Losing Fat & Building Muscle with Kettlebells

Being a naturally skinny guy, I always like to know what the big guys are doing to get big.  When you’ve got a former NFL Lineman on the phone who also happens to be an RKC, you listen to what he has to say because he’s been to that elite level both with his body and his training.

In Part 2 of my interview with Forest Vance we talk, first, about extreme fat loss and then we talk about programming similarities between losing fat and building muscle.

Again, a lot of great kettlebell training information here.  Make sure you read to the end.  If you missed Part 1, click HERE.

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Chris Lopez: Those are great. I find that in my programs as well, pretty much the same thing as you like we are really lacking in true pulling, upper back type of exercises when it comes to the six core hard style drills. I’ll add those in as well. I’ll add in a row a swell every now and then. A staggered row we will add it in for reps and stuff.

Forest Vance: I was going to say the renegade row almost made it in. Like I said, that’s another good one. That’s another row where your push up position and you are doing your row which is a killer ab exercise too. I wanted to keep it simple, I did my top four.

Chris Lopez: I’m glad you mentioned the renegade row as well. So the renegade row requires two kettlebells. If somebody only has one kettlebell what kind of program considerations did you make for them? Let’s say – let’s go from a fat loss perspective first. You want to lose a ton of fat. You only have one kettlebell, one size. What kind of programming considerations would you make for somebody like that?

Forest Vance: That’s a good question. I think that a lot of people that are getting started only have one kettlebell. We have – we, in fact, in my training studio get people like that in all the time . I am just getting started I don’t want to, you know, get too far in-depth into this and have to buy five of them and drop, you know, 500 dollars or whatever. I don’t really know if I am going to like it, if I am going to get into it so what do I do with one, right? I’m sure you get that common question as well.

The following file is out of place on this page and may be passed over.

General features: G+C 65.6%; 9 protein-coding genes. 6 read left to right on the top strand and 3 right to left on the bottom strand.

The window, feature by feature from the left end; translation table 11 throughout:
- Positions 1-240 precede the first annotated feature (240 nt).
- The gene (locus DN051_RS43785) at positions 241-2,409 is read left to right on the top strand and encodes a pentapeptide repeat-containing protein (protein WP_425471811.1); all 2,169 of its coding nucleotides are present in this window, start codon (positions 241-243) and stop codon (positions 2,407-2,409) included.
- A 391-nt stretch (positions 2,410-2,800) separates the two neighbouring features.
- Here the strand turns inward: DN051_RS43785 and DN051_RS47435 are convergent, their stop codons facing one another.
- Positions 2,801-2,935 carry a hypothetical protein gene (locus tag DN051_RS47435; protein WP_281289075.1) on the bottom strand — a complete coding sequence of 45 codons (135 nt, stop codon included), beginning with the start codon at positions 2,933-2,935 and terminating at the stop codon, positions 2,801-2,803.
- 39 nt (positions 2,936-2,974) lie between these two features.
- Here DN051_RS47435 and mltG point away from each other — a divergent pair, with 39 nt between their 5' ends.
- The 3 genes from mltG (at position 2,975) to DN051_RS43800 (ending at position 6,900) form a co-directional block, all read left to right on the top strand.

I don’t think, to first answer your question ideally you would want to have two. Certainly the two core exercises that we always teach everybody are the Swing and the Turkish Getup. And most people are going to be stronger in the swing and need a larger weight to challenge themselves than the Getup. But that means if you only have two one thing is the Swing should be the first movement you try anyways. Especially for fat loss, you are going to get a lot of conditioning. It works nearly every major muscle. It is fantastic conditioning exercise. If you are programming for fat loss and you only have one kettlebell my answer would be make the swing kind of the central focus of your program to start off with. So you can certainly program for the swing and combine that with other modalities like basic body weight movements.

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Another thing we do a lot of at my training center, we do a lot of stuff at the center and also incorporate an outdoor day at a park that is fairly close we will go out there too. We do like a road work type of thing where we will combine cardio with kettlebells so you are doing swings and then you are jogging and maybe you are doing swings and burpees. Swings and you are doing other kind of bodyweight modalities.

The other thing when you are first learning the getup the Turkish getup the right way to do that is with no added weight or a very small amount of weight. You can – I remember at the RKC when we learned the Getup they have to it was like three reps so slowly. It was like and I had never done a Turkish getup that slowly it literally took us 60 seconds to stand up. It is fatiguing –  really fatiguing and you aren’t carrying any weight. That is a good way to get down movements technically – it is a tricky movement to get down. I would say you can certainly practice the Turkish getup with no weight once you start incorporating that movement. Then you can use a very light – you can use like a water bottle or something and balance that on top of your fist and do the Turkish getup that way.